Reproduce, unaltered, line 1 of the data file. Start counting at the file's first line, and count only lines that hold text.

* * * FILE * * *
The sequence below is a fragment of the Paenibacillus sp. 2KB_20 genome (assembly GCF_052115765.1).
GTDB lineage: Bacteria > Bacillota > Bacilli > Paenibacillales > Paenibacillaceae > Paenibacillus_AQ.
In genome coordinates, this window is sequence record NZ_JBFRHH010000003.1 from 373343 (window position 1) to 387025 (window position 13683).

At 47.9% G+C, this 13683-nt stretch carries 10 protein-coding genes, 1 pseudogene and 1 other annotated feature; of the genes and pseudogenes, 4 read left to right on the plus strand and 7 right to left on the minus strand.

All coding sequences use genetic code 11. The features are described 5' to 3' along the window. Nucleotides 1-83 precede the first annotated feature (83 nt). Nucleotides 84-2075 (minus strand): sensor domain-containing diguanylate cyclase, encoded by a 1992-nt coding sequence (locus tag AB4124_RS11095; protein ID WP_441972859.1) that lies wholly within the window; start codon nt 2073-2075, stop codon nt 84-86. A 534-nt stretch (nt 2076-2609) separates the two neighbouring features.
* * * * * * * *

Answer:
The sequence below is a fragment of the Paenibacillus sp. 2KB_20 genome (assembly GCF_052115765.1).